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They were teachers, students, chemists, writers, and housewives; a singer at the Paris Opera, a midwife, a dental surgeon. They distributed anti-Nazi leaflets, printed subversive newspapers, hid resisters, secreted Jews to safety, transported weapons, and conveyed clandestine messages. The youngest was a schoolgirl of fifteen who scrawled "V" for victory on the walls of her lycée; the eldest, a farmer's wife in her sixties who harbored escaped Allied airmen. Strangers to each other, hailing from villages and cities from across France, these brave women were united in hatred and defiance of their Nazi occupiers.
Eventually, the Gestapo hunted down 230 of these women and imprisoned them in a fort outside Paris. Separated from home and loved ones, these disparate individuals turned to one another, their common experience conquering divisions of age, education, profession, and class, as they found solace and strength in their deep affection and camaraderie.
In January 1943, they were sent to their final destination: Auschwitz. Only forty-nine would return to France.
A Train in Winter draws on interviews with these women and their families; German, French, and Polish archives; and documents held by World War II resistance organizations to uncover a dark chapter of history that offers an inspiring portrait of ordinary people, of bravery and survival—and of the remarkable, enduring power of female friendship.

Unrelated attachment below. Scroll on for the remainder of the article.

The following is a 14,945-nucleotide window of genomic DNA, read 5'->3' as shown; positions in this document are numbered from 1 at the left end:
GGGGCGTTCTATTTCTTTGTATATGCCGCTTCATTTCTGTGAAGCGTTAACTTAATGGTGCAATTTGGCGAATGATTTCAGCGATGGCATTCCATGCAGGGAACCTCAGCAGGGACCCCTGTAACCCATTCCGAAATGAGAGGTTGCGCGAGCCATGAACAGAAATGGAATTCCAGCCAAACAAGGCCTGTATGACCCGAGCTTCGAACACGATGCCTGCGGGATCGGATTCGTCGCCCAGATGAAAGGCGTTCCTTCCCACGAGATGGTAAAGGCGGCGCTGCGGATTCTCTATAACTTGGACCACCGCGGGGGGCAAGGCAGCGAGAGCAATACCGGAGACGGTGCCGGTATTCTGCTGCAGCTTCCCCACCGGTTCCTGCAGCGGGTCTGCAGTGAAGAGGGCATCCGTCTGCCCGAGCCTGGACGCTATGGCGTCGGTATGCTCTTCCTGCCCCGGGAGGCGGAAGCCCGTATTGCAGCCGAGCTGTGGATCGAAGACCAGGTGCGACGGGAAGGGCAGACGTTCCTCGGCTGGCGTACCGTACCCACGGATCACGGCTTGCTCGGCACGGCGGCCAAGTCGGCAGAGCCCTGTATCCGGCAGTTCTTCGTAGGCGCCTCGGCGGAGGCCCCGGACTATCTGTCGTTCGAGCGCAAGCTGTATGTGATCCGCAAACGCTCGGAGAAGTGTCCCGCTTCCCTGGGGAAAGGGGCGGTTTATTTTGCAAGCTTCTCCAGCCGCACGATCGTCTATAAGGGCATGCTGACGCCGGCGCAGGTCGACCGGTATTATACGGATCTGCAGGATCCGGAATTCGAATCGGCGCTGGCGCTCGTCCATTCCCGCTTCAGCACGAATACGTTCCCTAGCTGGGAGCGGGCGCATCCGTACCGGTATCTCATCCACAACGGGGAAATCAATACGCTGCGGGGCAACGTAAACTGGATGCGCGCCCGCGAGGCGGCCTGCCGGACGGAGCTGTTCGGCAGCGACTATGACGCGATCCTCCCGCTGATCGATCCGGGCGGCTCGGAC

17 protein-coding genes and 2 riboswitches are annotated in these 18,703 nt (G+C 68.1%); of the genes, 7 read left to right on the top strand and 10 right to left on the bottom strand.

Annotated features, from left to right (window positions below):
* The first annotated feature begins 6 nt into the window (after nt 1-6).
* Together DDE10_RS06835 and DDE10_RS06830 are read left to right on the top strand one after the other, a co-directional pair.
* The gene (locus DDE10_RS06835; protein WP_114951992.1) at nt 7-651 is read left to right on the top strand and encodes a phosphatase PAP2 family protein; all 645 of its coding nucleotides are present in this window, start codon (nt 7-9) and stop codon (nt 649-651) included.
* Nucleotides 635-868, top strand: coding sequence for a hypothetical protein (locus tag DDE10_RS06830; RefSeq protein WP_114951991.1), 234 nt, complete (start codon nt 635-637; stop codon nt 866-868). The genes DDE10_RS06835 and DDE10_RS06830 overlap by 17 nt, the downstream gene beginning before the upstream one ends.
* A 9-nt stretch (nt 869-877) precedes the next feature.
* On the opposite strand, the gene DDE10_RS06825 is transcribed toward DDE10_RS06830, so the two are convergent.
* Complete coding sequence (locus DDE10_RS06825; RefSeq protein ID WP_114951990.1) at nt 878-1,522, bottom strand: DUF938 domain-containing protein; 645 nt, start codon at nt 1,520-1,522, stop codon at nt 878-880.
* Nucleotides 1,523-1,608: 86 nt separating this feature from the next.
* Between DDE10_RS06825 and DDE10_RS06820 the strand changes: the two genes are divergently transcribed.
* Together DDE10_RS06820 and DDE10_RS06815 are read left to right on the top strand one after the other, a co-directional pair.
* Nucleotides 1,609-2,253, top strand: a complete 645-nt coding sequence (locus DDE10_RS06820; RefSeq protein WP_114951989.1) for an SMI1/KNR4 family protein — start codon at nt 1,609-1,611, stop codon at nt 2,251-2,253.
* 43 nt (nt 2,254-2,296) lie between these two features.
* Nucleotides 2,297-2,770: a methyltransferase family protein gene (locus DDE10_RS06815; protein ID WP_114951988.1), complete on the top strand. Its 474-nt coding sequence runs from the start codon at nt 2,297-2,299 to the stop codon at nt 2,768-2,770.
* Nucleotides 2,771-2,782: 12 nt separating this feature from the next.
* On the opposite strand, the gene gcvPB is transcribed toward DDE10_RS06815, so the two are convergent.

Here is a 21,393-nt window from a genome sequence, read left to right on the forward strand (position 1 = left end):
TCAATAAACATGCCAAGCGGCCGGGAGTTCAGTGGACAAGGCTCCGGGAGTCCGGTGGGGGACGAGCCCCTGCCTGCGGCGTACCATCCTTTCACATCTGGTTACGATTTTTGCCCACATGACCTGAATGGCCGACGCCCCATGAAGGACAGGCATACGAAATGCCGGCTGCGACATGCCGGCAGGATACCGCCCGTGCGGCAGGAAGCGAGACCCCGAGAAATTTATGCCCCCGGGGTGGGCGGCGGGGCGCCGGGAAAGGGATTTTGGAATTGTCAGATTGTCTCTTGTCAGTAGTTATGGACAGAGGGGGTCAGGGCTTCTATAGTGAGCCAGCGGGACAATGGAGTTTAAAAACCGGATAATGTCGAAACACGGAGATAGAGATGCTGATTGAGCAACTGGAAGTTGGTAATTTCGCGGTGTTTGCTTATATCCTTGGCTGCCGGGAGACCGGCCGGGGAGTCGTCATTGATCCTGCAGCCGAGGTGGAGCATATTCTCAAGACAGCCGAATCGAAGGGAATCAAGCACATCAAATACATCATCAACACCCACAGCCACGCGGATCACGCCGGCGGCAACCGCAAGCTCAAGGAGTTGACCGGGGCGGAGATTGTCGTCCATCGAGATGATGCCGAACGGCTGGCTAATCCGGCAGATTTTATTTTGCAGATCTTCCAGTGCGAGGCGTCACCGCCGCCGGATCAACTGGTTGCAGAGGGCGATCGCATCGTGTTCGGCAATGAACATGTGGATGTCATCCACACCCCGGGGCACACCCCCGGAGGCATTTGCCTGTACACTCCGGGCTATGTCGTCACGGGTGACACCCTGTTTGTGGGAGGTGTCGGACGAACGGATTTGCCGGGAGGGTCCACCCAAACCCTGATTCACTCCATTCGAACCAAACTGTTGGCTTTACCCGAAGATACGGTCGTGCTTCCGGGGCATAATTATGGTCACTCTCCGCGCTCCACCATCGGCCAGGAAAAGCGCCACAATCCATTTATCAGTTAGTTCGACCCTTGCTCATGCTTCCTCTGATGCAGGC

The description of life in Birkenau and the other camps is excellent. it demonstrates the power of thw written word to convey the horror of those places.Published 10 days ago by Tom Gray
It's more of a history lesson than a novel, but it's very informative and graphic.Published 18 days ago by Virginia Erickson
Interesting extremely sad story of a large group of French women who were woefully mistreated during the German occupation.
I found the book to be too detailed. Read more
Interesting facet of WWII history. An exhaustive study, but wading through it, while interesting, was absolutely exhausting. Read morePublished 21 days ago by Tom D
I felt so sad whilst reading this book and angry at the people who were so quick to inform on their fellow countrymen a book that should be read by a lot more people JohnPublished 1 month ago by Renwick Glen